COVID-19: Study Suggests Long-term Damage to Immune System

Article

NIH News Release: "...findings suggest that SARS-CoV-2 infection damages the CD8+ T cell response, an effect akin to that observed in earlier studies showing long-term damage to the immune system after infection with viruses such as hepatitis C or HIV."

Long Covid  (Adobe Sock, anon)

Long Covid

(Adobe Sock, anon)

As the numbers of hospitalizations and deaths are dropping, many individuals declare the pandemic all but over, comforted by the belief that infections are mild and less dangerous than the seasonal flu. However, the scientific literature these last few weeks has been filled with deeply concerning reports. We are entering a phase of long COVID and chronic disability. In the United Kingdom, 2.0 million people, or 3% of the total population and 4% of adults aged 16 and over, live with symptoms of long COVID. A recent report from the UK Office for National Statistics shows that 2.52 million people are off work due to long-term sickness, up 7.9% over the last year.


The number of COVID-19 cases in the United States is unknown since our case reporting system has become unreliable and substantially undercounts cases. In England, as of the week ending March 7, 2023, 1 in 40 people is positive for COVID-19, and reinfections are frequently occurring. Fayette Klaassen, MD, et al estimate that as of November 9, 2022, 94% of the U.S. population has been infected by SARS-CoV-2, and 65% of the United States population has been infected multiple times. Between December 2, 2021, to November 9, 2022, almost twice as many reinfections as primary infections have occurred. During this period, it is estimated there have been over 200 (118-292) million cases of reinfections. Scott Burkholz, MD, et al concluded, "Our analysis suggests that a single infection from SARS-CoV-2 may not generate the protective immunity required to defend against reinfections from emerging Omicron lineages.”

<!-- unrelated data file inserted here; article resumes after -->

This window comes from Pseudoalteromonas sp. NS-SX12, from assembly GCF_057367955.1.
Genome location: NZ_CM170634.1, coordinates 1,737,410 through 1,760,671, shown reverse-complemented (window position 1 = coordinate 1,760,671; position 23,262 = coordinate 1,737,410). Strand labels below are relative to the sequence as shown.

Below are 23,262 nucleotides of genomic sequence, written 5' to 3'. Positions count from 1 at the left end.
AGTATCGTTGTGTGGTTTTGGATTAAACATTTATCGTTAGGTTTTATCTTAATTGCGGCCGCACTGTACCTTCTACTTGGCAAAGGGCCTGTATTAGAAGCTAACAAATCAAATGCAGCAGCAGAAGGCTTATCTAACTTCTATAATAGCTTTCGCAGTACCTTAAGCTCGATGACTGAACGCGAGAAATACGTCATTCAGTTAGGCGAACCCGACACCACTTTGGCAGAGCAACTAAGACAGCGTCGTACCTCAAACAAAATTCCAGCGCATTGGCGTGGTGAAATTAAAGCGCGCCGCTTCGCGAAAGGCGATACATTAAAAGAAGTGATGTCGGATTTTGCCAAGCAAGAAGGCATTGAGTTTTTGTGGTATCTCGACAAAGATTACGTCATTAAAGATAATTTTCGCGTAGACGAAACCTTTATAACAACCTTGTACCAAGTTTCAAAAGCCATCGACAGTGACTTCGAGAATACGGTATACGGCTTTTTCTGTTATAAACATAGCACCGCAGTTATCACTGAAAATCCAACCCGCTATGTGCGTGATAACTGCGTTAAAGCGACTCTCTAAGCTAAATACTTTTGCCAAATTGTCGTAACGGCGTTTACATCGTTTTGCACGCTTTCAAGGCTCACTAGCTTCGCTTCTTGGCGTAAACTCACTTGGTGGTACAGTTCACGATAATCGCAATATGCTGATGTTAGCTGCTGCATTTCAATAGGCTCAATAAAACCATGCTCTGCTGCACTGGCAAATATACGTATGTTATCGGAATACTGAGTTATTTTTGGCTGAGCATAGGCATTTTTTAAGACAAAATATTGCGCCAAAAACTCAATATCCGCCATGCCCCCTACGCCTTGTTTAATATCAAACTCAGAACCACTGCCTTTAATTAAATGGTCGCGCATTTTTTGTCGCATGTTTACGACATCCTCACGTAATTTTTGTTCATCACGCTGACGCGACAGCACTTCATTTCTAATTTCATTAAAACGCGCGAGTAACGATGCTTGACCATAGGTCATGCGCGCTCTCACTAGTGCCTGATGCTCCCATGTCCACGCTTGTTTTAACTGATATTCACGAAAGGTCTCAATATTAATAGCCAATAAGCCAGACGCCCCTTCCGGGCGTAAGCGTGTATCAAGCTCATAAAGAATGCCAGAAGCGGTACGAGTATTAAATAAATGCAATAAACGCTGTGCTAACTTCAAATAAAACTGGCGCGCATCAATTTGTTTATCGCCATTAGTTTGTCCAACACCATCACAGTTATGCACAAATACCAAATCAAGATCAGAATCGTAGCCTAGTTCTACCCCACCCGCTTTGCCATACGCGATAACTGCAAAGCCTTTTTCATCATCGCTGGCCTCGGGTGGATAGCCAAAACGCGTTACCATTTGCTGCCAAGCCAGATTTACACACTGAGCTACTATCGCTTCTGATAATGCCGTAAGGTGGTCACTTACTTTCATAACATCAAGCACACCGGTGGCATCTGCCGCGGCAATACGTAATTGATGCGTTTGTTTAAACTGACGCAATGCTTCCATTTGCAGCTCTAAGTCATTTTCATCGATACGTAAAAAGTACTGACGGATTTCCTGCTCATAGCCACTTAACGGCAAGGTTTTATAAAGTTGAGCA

The odds of self-reported long COVID were 28% less after the second infection. Unfortunately, the damage of long COVID from a second infection adds to the first.
 
One of the most concerning long-term effects of COVID-19 is immune dysfunction or hypofunction. Confirmatory research by Fei Gao, PhD, et al was reported this week and summarized in a National Institute of Health news release, which stated:

"… findings suggest that SARS-CoV-2 infection damages the CD8+ T cell response, an effect akin to that observed in earlier studies showing long-term damage to the immune system after infection with viruses such as hepatitis C or HIV." The authors conclude that this dysfunction causes lasting damage and may “contribute to long COVID, perhaps rendering patients unable to respond robustly to subsequent infections by SARS-CoV-2 variants or other pathogens.”

These findings mirror those reported by Jacob Files, PhD, et al who stated, “Overall, expression of these activation and exhaustion markers indicated more severe immune dysregulation of CD8+ T cells in the hospitalized group.” And they found that “CD8 T cell expression of exhaustion markers increased in nonhospitalized individuals over time….” The authors’ finding of damage to the immune system “akin” to HIV is very concerning, as is the amplification of the result in the NIH news release. Mark Davis et al concluded that research is needed into new vaccination strategies which will boost antiviral T-cell immunity.

Figure: Number of laboratory-verfied influenza cases (all types) per week, this season and previous seasons. The chart indicates which subtype or line type dominated each season.  Source: Public Health Agency of Sweden

Figure: Number of laboratory-verfied influenza cases (all types) per week, this season and previous seasons. The chart indicates which subtype or line type dominated each season.

Source: Public Health Agency of Sweden

(Further, could this damage also be causing a “COVID-19 personality disorder?” Results from a Canadian study point that way.)